There are those instances where the democratic process works out just fine. Take the past week in this area, for instance.
Nearly 2,400 people voted in the May 9 election for Indian River School District School Board. Correction — nearly 2,400 people voted for the District 4 seat race between longtime incumbent Charles Bireley and exciting challenger Jackie Wilson. It was a hotly-contested race, and the subject of many local water cooler conversations.
And the public actually got out and voted ... in record numbers.
The fact that Wilson received over 1,000 votes, and still came up short, speaks volumes. It says that there were a lot of supporters on her side, and that there were a lot of supporters on Bireley’s side — and that both sides felt it was important enough to take the time and cast their votes.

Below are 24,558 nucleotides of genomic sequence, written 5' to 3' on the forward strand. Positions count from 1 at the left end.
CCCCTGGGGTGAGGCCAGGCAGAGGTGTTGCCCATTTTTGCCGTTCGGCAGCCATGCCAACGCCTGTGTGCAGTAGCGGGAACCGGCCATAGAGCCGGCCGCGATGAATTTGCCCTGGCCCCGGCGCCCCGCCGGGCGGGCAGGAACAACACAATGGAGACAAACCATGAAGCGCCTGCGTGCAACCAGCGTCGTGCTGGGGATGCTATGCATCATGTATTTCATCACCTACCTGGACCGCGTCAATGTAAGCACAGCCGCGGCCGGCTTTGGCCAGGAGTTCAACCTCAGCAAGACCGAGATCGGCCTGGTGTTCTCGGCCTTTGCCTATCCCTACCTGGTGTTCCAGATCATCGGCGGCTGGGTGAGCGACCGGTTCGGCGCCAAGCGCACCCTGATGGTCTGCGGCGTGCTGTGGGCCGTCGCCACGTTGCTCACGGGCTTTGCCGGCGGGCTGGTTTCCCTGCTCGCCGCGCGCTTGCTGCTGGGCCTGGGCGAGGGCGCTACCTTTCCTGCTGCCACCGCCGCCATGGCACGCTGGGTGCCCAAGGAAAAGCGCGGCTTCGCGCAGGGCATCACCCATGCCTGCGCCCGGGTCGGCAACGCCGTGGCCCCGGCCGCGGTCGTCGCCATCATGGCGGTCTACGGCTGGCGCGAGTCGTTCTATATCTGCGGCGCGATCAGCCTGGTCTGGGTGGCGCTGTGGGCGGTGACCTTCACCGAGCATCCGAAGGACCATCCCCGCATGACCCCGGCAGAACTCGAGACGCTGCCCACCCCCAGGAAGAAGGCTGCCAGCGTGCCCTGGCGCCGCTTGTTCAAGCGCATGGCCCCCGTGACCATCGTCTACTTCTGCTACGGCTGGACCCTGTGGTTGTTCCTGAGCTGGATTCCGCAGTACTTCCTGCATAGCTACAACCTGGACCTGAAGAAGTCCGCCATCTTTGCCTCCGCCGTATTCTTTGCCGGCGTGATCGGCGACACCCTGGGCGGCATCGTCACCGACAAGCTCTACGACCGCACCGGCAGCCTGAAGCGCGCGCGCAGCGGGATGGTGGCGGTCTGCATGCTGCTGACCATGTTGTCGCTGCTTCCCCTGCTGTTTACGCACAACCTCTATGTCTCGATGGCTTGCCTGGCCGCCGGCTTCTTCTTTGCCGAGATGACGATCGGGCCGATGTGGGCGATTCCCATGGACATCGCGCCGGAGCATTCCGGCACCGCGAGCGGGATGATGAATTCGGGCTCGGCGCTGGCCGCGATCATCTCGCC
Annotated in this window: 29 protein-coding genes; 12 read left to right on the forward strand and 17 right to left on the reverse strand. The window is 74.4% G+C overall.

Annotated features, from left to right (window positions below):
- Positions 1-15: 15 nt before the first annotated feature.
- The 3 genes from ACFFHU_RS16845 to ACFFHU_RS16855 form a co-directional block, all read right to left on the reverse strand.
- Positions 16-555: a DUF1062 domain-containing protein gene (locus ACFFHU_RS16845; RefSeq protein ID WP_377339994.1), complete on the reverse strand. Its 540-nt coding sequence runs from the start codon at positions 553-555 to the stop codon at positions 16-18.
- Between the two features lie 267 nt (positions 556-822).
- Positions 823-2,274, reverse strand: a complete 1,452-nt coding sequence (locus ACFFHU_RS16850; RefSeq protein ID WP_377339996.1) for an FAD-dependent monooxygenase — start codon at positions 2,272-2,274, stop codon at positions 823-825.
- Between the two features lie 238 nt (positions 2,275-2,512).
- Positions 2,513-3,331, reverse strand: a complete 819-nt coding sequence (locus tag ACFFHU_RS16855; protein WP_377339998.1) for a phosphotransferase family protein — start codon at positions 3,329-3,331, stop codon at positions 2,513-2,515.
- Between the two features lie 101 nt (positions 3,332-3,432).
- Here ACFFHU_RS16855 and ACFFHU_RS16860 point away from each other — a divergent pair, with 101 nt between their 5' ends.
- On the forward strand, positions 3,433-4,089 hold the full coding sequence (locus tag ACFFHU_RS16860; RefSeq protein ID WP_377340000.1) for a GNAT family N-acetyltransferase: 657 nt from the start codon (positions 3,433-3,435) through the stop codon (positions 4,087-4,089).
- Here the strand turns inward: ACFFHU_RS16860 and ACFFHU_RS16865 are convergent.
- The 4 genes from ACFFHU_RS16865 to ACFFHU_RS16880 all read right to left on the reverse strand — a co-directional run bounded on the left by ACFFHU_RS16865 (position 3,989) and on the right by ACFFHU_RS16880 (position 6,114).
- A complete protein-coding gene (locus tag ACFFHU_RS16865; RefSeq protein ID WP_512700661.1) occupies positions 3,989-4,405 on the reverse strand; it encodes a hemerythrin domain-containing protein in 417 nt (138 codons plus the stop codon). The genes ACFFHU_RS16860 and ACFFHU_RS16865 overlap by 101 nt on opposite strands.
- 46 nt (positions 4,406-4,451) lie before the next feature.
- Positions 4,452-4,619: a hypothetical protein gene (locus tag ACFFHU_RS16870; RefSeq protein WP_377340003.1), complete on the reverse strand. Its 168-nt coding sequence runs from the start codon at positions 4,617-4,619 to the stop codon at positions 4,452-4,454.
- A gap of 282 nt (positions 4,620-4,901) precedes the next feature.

This is what a democracy is all about — conversation and interest. Issues were discussed, and people made their decisions. Let’s only hope that trend continues for local elections to come in the future.
The democratic process was also in full view last week in Fenwick Island. The town council held a hearing discussing proposed floor-area ratio (FAR) controls on home size in the town. The hearing was designed so the public could have their say to council before a vote was taken.
Well, they had their say.
Though the debate often got a bit heated and terse, the emotions of the public got people on the council and in the audience discussing the need for the public to be better informed and discussion of a referendum was bantered about for some time.
We are not calling for a referendum on this issue, nor are we saying it is not necessary. On one side, a referendum does indeed get a truer account of residents’ feelings about the issue. On the other side, Fenwick Island is a representative government, where people are elected to vote in the interests of their constituents.
Regardless of how this turns out, you have to love the open dialogue and consideration of residents’ feelings.